2. Irrate Intellectual

    Without all this discussion about the ethics/morality/politics of watching the video, and the related efforts to scrub the web of the file, I wouldn’t have thought twice about viewing the material. I wouldn’t have bothered, because, for me, it has no informational value; kinda like a White House briefing, which, in the course of an hour, beheads the English language many times over, every day. However, after all the coverage of the video, and having been talked at about what I should and should not be viewing, I’m inclined to watch it simply as an act of resistance to anyone telling me what media I can/cannot consume. Thing is, I still do want to watch it, and if folks would just stop talking about their personal/corporate/government opinions on the matter, I’d forget it ever exist in a day or two. In anycase, if Twitter and other platforms continue to narrow the range of what they consider appropriate for me to watch/read, I’ll stop using them, like I did Fa(r)cebook.

  3. I confess, curiosity caused me to click on a link to the video and I am glad when it was not there when I did so.

    I think recent events have marked a watershed. Enough was simply enough, regardless of what free speech advocates think.

    Do not give these people a propaganda outlet.

  4. Peter Sigrist

    It seems we are gradually reaching an accommodation, whereby social media adopt many of the cultural and procedural hallmarks of old media. People like you Matthew (and I) feel regret that we’re reverting to type. But we are not the mainstream viewpoint, it would seem. Social media is dead; long live social media!

  5. yaelikimberly

    Do you agree that this group wants, for whatever reason, the publicity and notoriety that publishing and promoting their barbarism will bring them? Do you agree that the choice to broadcast this murder, is rooted in their desire to further their agenda?
    Do you want to be party to furthering their agenda?
    What is one thing we can do in protest of this detestable act, sitting behind our monitors in the safety of our own homes etc.?
    We can deny them an audience!
    Deny them the legitimacy they desire!
    The video is out there for all to see!
    Twitter and Youtube are well within their rights as providers of a service, to choose not to give this group a ready made audience.
    Our own individual responsibility, is to make the choice.
    Do I want to be party to furthering the agenda of these barbarians?

  6. The video should be removed first because it is evil and second because offering it gives ISIS exactly what it wants, publicity and notoriety for spreading evil.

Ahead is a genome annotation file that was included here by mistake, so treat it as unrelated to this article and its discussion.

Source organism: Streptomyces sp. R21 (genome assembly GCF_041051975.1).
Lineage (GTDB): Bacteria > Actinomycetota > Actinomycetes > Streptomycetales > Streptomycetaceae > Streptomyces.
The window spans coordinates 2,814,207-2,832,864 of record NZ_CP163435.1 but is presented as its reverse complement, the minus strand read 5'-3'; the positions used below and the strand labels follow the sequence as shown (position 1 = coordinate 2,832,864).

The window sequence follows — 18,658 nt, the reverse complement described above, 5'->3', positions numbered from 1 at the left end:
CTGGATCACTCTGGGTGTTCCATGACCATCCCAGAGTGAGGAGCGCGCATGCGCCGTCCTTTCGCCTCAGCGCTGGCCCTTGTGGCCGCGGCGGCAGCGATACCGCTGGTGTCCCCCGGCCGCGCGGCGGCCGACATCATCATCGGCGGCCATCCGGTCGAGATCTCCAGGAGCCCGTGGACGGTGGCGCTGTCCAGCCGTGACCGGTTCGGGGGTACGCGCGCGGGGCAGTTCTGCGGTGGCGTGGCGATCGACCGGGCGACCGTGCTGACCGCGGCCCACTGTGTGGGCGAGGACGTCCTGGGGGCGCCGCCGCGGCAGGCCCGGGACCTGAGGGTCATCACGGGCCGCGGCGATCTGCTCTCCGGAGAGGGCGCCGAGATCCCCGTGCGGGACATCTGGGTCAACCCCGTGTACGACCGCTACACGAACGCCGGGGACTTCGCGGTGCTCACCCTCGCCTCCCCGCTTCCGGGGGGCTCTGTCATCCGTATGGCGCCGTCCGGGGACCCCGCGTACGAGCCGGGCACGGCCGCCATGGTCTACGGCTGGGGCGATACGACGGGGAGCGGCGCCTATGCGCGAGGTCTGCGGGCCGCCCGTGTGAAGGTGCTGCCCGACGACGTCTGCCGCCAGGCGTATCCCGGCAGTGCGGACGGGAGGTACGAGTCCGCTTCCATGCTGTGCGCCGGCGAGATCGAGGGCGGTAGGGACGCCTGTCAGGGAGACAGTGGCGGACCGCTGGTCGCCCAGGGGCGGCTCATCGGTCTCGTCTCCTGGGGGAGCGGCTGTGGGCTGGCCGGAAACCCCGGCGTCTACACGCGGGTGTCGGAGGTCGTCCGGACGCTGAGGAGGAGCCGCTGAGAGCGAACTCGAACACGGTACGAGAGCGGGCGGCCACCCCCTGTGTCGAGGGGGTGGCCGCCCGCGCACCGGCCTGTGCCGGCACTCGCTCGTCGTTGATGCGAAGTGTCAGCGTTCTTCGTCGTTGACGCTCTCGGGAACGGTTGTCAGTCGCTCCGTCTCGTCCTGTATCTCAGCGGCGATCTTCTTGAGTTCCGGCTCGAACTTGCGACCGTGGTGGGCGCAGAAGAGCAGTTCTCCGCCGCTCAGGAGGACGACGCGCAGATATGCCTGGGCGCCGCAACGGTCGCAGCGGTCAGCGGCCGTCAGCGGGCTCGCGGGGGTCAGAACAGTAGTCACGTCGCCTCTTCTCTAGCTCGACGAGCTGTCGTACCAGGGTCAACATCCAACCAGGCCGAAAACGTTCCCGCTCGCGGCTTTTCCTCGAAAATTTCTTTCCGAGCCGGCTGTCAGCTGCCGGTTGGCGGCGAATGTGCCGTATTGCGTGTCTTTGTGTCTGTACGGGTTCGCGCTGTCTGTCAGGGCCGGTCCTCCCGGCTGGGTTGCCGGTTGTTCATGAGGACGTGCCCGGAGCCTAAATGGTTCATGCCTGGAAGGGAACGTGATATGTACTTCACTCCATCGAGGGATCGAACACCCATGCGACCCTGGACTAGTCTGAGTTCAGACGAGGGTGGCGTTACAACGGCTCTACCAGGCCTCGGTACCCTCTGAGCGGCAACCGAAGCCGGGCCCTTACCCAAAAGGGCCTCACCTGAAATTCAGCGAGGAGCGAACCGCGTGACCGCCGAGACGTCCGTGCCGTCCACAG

I hope then that media will consider the same issues in everything it reports, and not just when it involves threats directly to journalists. The media cannot continue to pretend it is just an “objective” observer of evil in the world, it has to take a side.

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  8. “…since it protects us from being exposed to violent imagery and repulsive behavior.”
    So that people can go on pretending it doesn’t exist and never happens? That’s what this sort of censorship does. There is nothing wrong with being exposed to violent imagery. In fact, it might inspire more people to take a stand against the actions. It makes things just a bit more real, a little closer to home.

    If it’s censored, what’s “out of sight” is also “out of mind”. It doesn’t leave a lasting impression on anyone. It doesn’t seem as real to only hear about it without seeing it.

    If you want to respect the dead – feel their pain. Watch their struggle. See their torment. Sympathize. Mourn. Then fight to prevent it from ever happening to anyone else.

    • Stewart Wills

      “There is nothing wrong with being exposed to violent imagery. In fact, it might inspire more people to take a stand against the actions.”

      Of course, it’s also possible that it will *desensitize* people to the suffering of others. That, indeed, is what the most recent research seems to suggest.

      • All studies I’ve read on the subject only deal with media/”faked” violence desensitizing people and the affects of violent video games on adolescents. Which often has the person themselves “committing” the acts through shooting enemies, or the media “glorifying” it through war films and “badasses”. Which gives quite a different message and does desensitize people to the violence, because it isn’t being seen as bad. After all, they’re killing “bad guys”.

        If you can link me to research that studies showing pictures of actual violence desensitizing people to violence, fine. Until then – it’s glorified media violence that desensitizes people to violence.

        • Stewart Wills

          A fair point. Most research on this has indeed focused on the effects of violence in gaming and entertainment. It does seem to me a bit of a leap to go from that to suggest that viewing “real” violence will somehow galvanize people into action or righteous indignation. It seems more likely to me that, once you’ve seen one beheading, the next one will pack less power to shock you, and that apathy will be the ultimate result. But I acknowledge that that is ultimately an intuition, rather than something grounded in research. So touché.

          • Unfortunately, research often contradicts intuition, so I’ve given less and less credit to personal intuition over the years (my own intuition included) as research has often shown me what I thought was a “safe assumption that seemed logical” was actually wrong.

            I do watch some of the films on Liveleak, to know what’s really going on in the world, and I will admit to being desensitized as far as my physical repulsion of the acts go. My hairs no longer rise on their ends and send shivers down my spine; but they also ignite a spark for action. To write my local politicians to raise awareness of the issues, to speak about the issues in public, to make others more aware of the atrocities in hopes that they, too, will speak of the issue.